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Joey Dupont

Greetings! My name is Joey Dupont, and I’m the Digital Marketing Specialist here at Devolutions. I have been here for several years, and am proud to be one of the most senior employees at this great company. I oversee many aspects of our digital marketing program, including email marketing, email automation, partnership relations, search engine marketing, and search engine optimization. I am also constantly learning new things about IT and online security. Academically, I have a bachelor’s degree in marketing. When I’m not working, I enjoy spending time with friends, playing video games, and playing music. I’m always happy to help, and you can contact me directly at

Back to work after covid-19

[COVID-19] 5 Questions Businesses Need to Answer as Employees Return to Work

The COVID-19 crisis is far from over, and health experts say that even a vaccine will not suddenly end the pandemic. However, there is cautious optimism in many parts of the world that the worst is behind, which means it is safe (at least for the time being) to methodically allow some employees to return to the workplace.

This is the case here at Devolutions, as we have started bringing back a limited number of staff to our head office — per the mandates and guidance of public health officials. We are taking this situation very seriously, and to protect our workforce, our current policy is that we will not allow more than 25% of our employees to return before 2021. We have also made mask wearing mandatory (as per public health rules), and we’ve installed multiple hand sanitizer stations throughout our building.

In an effort to assist other businesses, here are five questions that need to be answered to ensure a safe and organized transition back to the office:

1. How do we keep returning workers safe?

This is obviously the most important question that must be answered. Generally, businesses need to address all of the following issues before workers start returning:

  • Social distancing. This will be more difficult for businesses that have an open office environment, as they may need to install plexiglass dividers between workers/workspaces.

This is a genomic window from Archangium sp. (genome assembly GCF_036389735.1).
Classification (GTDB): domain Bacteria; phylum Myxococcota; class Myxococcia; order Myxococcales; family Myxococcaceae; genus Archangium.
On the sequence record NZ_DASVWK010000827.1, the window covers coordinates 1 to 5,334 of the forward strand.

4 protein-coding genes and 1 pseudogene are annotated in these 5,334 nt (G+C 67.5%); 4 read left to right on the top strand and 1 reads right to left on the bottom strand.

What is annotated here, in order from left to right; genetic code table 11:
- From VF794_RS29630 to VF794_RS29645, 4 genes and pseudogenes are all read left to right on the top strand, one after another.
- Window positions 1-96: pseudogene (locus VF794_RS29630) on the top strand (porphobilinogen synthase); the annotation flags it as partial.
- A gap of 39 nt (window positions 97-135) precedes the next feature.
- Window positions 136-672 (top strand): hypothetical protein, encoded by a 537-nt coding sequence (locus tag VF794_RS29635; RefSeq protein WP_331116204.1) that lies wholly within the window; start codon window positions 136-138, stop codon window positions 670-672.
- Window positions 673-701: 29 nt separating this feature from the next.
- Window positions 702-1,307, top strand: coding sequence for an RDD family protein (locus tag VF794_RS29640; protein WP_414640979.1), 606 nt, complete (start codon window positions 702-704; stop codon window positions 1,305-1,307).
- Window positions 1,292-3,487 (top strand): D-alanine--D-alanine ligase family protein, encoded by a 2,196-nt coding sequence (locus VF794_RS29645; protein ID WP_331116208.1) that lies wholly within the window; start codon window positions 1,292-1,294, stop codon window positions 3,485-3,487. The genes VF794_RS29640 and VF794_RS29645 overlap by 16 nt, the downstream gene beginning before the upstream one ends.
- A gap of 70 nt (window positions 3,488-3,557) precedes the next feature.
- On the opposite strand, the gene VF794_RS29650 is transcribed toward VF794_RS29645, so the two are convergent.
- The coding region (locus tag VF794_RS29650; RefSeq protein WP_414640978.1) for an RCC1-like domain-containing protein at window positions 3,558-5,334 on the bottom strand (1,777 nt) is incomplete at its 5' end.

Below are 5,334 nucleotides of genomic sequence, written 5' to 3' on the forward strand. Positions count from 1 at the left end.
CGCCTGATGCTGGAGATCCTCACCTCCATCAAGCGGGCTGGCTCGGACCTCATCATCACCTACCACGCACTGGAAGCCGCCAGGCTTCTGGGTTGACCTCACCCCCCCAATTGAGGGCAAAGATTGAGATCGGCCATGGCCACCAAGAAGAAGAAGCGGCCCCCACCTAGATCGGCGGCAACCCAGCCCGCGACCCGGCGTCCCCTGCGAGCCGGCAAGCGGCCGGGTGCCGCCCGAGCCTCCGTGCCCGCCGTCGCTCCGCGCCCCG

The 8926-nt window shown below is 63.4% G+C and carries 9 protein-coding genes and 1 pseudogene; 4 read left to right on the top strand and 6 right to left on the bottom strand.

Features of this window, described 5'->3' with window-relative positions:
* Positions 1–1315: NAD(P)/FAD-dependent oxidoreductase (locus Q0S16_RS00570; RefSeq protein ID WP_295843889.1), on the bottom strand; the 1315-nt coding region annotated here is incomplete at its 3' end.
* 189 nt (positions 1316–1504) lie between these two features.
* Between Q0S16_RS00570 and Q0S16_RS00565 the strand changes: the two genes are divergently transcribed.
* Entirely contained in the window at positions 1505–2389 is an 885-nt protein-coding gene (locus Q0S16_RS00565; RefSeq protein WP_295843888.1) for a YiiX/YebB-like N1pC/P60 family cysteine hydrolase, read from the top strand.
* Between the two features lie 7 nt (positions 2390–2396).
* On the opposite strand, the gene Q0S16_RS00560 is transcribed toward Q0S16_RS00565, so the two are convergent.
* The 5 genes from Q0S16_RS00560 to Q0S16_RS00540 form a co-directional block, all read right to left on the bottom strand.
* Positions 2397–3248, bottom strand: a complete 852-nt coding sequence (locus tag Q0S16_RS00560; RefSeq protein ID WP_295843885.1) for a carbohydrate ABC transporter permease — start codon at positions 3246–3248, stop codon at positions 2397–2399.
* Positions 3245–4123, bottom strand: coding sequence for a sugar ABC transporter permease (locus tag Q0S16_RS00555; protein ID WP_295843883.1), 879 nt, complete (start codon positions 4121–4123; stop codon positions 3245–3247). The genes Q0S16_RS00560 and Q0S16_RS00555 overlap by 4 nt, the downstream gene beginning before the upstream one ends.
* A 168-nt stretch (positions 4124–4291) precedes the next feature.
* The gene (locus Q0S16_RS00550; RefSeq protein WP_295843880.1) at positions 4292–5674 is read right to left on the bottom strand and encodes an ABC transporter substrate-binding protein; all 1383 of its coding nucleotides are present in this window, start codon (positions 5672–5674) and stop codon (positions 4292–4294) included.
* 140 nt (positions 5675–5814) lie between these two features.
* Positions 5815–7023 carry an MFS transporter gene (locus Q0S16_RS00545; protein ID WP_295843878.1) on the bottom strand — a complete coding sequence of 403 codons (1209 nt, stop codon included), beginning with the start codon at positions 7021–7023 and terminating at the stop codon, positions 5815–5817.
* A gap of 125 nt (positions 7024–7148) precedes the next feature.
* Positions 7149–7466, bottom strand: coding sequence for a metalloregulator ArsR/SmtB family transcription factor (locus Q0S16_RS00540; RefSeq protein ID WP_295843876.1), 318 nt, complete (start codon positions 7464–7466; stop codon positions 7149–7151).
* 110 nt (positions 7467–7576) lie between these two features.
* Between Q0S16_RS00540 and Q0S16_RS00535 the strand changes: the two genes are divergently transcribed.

• Traffic flows. Before the pandemic, nobody thought twice about which way they were walking in the halls. However, it is now necessary for businesses to impose one-way traffic flows to enforce social distancing throughout the office/building.
  • Screening. Depending on where a business is located, daily worker temperature checks may be mandatory or advised. Workers may also be asked to self-identify whether they have any potential COVID-19 symptoms, such as fever, sore throat, headaches, loss of taste or smell, etc.
  • Sanitization. To prevent potential community spread, businesses need to remain vigilant about keeping workplaces clean and sanitized, paying particular attention to high-touch surfaces and common areas. Workers should also be advised against using their colleagues’ phones, desks, offices, work tools, and equipment. When this is not possible, workers should clean and disinfect shared items before and after use, and properly wash/sanitize their hands (if they are not wearing gloves) after use. Washrooms should be continuously stocked with both soap and hand sanitizer, and hand sanitizer stations should be installed throughout the office/building.
  • Signage. Businesses should post signage that reminds employees about the importance of coughing/sneezing protocol and proper hand hygiene.
  • Personal Protective Equipment (PPE). In non-healthcare settings, PPE for workers will typically involve wearing a mask or face covering (gloves may also be advised/optional). It is extremely important for ALL workers to abide by PPE rules.